WILLIE. Okay. Help me. SAM. (His turn to hold an imaginary partner) Look and learn. Feet together. Back straight. body relaxed. Right hand placed gently in the small of her back and wait for the music. Don't start worrying about making mistakes or the judges or the other competitors. It's just you, Hilda and the music, and you're going to have a good time. (171-178)
Willie and Sam show that education doesn't always have to do with book learning. Sam transmits his knowledge to Willie through movement, by showing him how to get down on the dance floor; we have a feeling that Master Harold wouldn't consider that to be education at all.
HALLY. (Examining the comics) Jungle Jim…Batman and Robin…Tarzan…God, what rubbish! Mental pollution. Take them away. (261-263)
Hey, who said that comics weren't educational? Apparently Hally doesn't see the finer points of graphic novels. He thinks that they're garbage; kinda ironic that they're for his dad, and he, the teenager, is the one wishing for more sophisticated material. Role reversal or snobbery? We report, you decide.
HALLY. [. . .] So, six of the best, and his are bloody good.
[…] SAM. With your trousers down!
HALLY. No. He's not quite that barbaric.
SAM. That's the way they do it in jail. (363-369)
"Six of the best," for those of you uninitiated into the finer points of corporal punishment, means six lashes, strokes, swats, spankings…get the picture? Hally's teacher is a champion student-beater. Next time you get detention you might be grateful that you aren't one of his classmates. Some of our Shmoop elders remember the "Board of Education"—the paddle used by the Vice-Principal to keep students in line back in the day.
HALLY. (Correcting him without looking up) Magnitude.
SAM. What's it mean?
HALLY. How big it is. The size of the thing. (410-416)
You can see the difference in Hally's and Sam's access to education in these three little lines. Sam's twice Hally's age, but doesn't know how to pronounce the word "magnitude" or its definition. Why do you think the playwright chose that exact word to make a big deal of?
HALLY. Failing a maths exam isn't the end of the world, Sam. How many times have I told you that examination results don't measure intelligence?
SAM. I would say about as many times as you've failed one of them. (436-440)
Oh snap. This one-liner might be a little bit cheesy, but the point it makes is actually important. Hally's convinced that traditional educational evaluation tools (aka tests) aren't the only way to measure intelligence. It's ironic that he doesn't realize that Sam, too, has intelligence that isn't measurable by a math exam.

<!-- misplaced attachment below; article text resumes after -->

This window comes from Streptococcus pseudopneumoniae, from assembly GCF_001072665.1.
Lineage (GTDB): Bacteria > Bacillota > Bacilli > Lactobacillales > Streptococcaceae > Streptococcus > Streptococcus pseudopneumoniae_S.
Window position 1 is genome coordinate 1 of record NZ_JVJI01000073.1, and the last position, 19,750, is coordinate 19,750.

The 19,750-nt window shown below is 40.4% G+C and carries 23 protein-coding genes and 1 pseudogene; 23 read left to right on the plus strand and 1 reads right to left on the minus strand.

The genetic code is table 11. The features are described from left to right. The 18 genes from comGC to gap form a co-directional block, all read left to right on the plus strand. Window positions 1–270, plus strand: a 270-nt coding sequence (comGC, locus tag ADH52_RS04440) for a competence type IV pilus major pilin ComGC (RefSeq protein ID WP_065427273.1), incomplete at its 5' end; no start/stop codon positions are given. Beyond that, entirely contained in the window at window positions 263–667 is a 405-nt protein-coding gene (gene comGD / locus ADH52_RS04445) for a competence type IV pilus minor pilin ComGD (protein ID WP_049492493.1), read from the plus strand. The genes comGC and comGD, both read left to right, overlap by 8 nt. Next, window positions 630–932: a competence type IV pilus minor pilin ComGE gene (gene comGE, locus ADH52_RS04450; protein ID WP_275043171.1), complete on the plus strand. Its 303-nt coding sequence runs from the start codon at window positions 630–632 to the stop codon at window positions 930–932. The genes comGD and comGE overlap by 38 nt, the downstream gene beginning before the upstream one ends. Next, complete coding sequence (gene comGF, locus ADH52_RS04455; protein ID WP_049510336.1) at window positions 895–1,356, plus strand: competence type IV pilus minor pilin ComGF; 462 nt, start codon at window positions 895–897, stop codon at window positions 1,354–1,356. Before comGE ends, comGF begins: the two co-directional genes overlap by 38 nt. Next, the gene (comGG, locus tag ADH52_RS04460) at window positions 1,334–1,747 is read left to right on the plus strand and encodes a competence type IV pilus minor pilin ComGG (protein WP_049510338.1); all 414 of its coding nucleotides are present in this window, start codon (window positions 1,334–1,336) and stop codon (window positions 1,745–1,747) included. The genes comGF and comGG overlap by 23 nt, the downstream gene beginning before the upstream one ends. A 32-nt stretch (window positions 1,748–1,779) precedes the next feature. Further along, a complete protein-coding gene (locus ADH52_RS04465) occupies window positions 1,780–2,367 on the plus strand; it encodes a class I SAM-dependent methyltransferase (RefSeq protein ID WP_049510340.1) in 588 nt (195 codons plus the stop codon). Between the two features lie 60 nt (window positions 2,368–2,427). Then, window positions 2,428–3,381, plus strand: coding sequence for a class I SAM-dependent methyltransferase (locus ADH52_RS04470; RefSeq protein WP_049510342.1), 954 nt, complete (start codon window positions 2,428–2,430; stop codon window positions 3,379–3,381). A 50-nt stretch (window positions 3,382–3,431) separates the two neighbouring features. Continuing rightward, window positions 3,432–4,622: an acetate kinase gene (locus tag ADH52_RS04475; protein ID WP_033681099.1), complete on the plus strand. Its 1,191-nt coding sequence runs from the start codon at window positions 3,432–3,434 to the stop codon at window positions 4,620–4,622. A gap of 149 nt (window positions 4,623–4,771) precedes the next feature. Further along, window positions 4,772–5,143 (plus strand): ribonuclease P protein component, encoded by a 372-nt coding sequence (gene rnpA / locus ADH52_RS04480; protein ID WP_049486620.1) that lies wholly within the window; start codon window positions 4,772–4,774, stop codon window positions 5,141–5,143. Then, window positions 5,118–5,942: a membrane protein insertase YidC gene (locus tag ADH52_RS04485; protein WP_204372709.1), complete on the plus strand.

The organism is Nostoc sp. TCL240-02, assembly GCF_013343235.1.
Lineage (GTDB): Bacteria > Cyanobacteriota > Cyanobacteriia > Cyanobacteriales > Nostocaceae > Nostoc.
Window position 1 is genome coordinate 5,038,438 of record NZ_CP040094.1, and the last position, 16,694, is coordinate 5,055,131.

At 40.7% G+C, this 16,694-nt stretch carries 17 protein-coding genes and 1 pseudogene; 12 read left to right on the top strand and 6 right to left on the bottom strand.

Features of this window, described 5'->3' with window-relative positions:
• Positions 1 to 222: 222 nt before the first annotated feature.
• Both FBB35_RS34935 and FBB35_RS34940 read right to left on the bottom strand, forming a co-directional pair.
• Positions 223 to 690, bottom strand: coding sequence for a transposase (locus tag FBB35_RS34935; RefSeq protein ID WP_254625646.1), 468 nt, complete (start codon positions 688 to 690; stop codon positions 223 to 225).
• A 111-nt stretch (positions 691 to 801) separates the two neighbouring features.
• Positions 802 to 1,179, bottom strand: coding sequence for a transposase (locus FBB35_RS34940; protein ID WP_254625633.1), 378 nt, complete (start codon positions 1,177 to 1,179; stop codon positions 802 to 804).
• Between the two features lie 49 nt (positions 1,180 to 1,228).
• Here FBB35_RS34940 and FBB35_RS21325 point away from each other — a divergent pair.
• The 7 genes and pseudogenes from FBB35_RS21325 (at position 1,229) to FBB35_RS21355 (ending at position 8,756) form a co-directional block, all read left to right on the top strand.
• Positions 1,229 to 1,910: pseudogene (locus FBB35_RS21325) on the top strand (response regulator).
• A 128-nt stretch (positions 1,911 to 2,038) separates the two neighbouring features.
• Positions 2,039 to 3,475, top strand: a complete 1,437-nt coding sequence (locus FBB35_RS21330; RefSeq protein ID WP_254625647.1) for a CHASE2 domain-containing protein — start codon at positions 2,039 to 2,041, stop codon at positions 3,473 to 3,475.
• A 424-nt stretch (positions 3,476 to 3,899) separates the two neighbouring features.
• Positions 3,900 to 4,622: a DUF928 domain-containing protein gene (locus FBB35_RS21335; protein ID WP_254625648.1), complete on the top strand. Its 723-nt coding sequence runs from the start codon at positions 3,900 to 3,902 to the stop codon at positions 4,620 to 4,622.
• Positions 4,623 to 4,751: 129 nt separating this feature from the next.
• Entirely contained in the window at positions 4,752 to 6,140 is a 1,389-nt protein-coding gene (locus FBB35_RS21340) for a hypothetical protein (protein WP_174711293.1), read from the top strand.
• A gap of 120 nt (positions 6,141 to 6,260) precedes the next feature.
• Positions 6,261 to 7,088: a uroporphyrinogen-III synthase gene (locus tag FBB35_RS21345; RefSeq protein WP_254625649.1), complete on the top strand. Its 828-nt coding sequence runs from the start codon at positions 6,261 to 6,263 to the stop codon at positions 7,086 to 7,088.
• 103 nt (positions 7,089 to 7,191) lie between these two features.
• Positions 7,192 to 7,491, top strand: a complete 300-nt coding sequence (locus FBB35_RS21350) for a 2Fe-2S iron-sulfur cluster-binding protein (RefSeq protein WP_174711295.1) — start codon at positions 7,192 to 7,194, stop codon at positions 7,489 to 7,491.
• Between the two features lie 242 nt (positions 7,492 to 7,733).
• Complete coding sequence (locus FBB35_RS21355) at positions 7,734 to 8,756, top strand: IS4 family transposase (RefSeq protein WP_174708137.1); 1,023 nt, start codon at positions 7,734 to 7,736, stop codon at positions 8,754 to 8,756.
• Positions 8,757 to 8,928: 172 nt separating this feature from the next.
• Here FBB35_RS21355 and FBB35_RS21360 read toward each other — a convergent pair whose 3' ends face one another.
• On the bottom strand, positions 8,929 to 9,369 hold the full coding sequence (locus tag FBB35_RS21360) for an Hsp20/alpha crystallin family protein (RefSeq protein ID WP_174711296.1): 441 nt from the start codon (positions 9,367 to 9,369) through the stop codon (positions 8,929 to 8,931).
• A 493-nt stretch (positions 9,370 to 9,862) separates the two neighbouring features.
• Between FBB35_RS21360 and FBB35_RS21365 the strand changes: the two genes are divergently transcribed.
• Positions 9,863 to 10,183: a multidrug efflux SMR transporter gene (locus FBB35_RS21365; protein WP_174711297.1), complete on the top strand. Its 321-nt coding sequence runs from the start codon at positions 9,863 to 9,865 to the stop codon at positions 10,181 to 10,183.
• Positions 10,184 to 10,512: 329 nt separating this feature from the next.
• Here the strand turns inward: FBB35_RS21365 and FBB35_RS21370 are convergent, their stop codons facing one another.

HALLY. [. . .] Tolstoy may have educated his peasants, but I've educated you. (644-645)
Okay, someone just might be getting a little too big for his britches. Hally compares himself to Leo Tolstoy, the famous Russian writer who was also into social justice and sharing his wealth. We're not convinced by the comparison, however. Hally's trying to show off his knowledge but he's just demonstrating his immaturity with this demeaning comment.
HALLY. Like that time I barged in and caught you and Cynthia…at it. Remember? God, was I embarrassed! I didn't know what was going on at first.
SAM. Ja, that taught you a lesson.
HALLY. And about a lot more than knocking on doors, I'll have you know, and I don't mean geography either. (726-731)
Education doesn't have to be all books and calculators. There's also a real-life component that can teach much more than all the books in the world. Hally got his own private sex ed class when he walked in on Sam and Cynthia, another hint that maybe Sam has something to teach him about life after all.
SAM. All right, Hally, all right. What you got for homework?
HALLY. Bulls***, as usual. (Opens an exercise book and reads) "Write five hundred words describing an annual event of cultural or historical significance." [. . .] You know what he wants don't you? One of their useless old ceremonies. [. . .] And it's called religious hysteria. (Intense irritation) (1039-1054)
The assignment doesn't sound all bad to us, but then we love to write about gift exchanges and sporting matches. Hally's beef with the homework is that his teacher has a very narrow view of what can be considered significant. South African schools in 1950 were required to teach apartheid law to their students, so teachers wouldn't be very likely to spend time on black culture.
HALLY. (Sigh of defeat) Oh, well, so much for trying to give you a decent education. I've obviously achieved nothing. (1189-1191)
Did you hear that drip-drip-dripping sound? Yeah, that's the irony slathered all over Hally's statement, sliding off it and into your ears. He, an adolescent, is talking to a grown man as though he were his child, disappointed in the way he has turned out even after years of training. Oh, Hally. We're the disappointed ones.
HALLY. (Helpless gesture) I don't know. I don't know anything anymore.
SAM. You sure of that, Hally? Because it would be pretty hopeless if that was true. It would mean nothing has been learnt in here this afternoon, and there was a hell of a lot of teaching going on…one way or the other. (1877-1882)
After their blowout fight, Sam hopes to salvage something as a learning experience. Though Hally has been the one spouting off about the importance of education, Sam's the one who really knows that the most important lessons don't come from books. We sure hope some of that rubs off on Master Harold.